The Art of Risk
They say, ‘no pain, no gain.’ Kayt Sukel, author of This Is Your Brain on Sex, elaborates on risk management in her new book, The Art of Risk. The book incorporates every aspect of risk in four parts: Now and Then, Natural-Born Risk-Takers, Making the Most of Risk and Risk, Now and Future.
Sukel is a prolific writer and appears to be fascinated about topics relating to how the human brain works. She indeed opens up areas of thought that involve our tendencies to determine the degrees of risk people are willing to take. She begins by defining the parameters of risk. Then she examines them within the brain function, genes, gender and age. Once the reader permeates himself or herself with Sukel’s way of thinking, she uncovers areas of deeper thought about what we are willing to do.
The book is carefully planned and well constructed. Readers are in for an enlightening treat. Kayt Sukel is well represented. Her essays and articles have appeared in Atlantic Monthly, the New Scientist, USA Today, the Washington Post, Islands, Parenting, the Bark Pacific Standard, Proto, American Baby and Scientific American Mind.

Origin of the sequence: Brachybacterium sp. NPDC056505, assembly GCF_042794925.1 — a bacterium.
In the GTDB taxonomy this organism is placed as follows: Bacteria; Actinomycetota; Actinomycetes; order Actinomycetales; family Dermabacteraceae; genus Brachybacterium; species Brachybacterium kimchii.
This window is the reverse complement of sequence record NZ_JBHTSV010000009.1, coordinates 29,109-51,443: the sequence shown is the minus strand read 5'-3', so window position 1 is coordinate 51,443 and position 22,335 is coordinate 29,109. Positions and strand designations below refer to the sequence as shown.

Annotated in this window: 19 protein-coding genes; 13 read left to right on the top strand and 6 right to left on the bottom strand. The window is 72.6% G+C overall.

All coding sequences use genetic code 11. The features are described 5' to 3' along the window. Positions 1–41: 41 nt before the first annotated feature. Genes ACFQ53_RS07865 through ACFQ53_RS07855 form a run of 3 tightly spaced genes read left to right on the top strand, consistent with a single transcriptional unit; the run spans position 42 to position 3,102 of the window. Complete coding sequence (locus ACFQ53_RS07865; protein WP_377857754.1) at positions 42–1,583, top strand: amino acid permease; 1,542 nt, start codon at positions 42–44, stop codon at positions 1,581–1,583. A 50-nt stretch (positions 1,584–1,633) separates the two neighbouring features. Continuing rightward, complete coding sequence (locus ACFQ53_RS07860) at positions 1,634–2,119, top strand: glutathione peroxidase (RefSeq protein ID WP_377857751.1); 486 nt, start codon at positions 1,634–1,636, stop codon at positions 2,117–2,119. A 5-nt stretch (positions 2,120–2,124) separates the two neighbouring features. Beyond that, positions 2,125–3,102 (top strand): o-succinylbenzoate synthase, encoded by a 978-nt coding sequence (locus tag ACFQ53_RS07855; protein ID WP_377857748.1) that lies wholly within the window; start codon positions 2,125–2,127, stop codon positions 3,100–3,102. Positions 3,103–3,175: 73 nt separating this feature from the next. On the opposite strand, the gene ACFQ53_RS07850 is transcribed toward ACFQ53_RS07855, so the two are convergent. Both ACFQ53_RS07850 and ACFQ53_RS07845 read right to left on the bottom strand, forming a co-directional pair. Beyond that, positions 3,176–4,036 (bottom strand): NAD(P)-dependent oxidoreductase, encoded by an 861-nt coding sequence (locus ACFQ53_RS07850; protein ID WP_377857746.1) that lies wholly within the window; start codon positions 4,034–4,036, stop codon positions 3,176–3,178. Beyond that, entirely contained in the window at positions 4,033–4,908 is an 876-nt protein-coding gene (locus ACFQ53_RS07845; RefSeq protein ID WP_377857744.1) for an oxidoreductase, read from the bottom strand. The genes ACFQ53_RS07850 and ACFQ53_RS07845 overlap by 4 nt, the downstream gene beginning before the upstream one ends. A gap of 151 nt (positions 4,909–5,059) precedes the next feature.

National Geographic Society
The General Theory of Information: Origin of Truth and Hope
This is an inspirational piece. The expressions are a little repetitious, but they stimulate reflections on concepts we take for granted. The book is broken down into short episodes, instead of more lengthy chapters, hoping to capture alluring concepts and cataloguing them accordingly. In each, a different aspect of separability and non- separability, as well as nonlocal and nonlocality are discussed with respect to various mindsets. These are to make sense out of the universe in terms of reality, taking into account the various theories that deal with either the smallness of the universe, quantum theory or the largeness, relativity theory.
The authors of the book recognize Claude E. Shannon as the founder of information theory. His original work involved mathematic models for storing and compressing information data. The theory’s primary application is in information transmission in data processing. The book’s approach to explaining the dynamic processes of information is rather mathematically consistent. This is because the different aspects of information transition are categorized and born into a syllogistic environment allowing logical deduction in addition to algorithmic methods. The theory of information as it appears in this book, however, proposes to unlock the secrets of reality.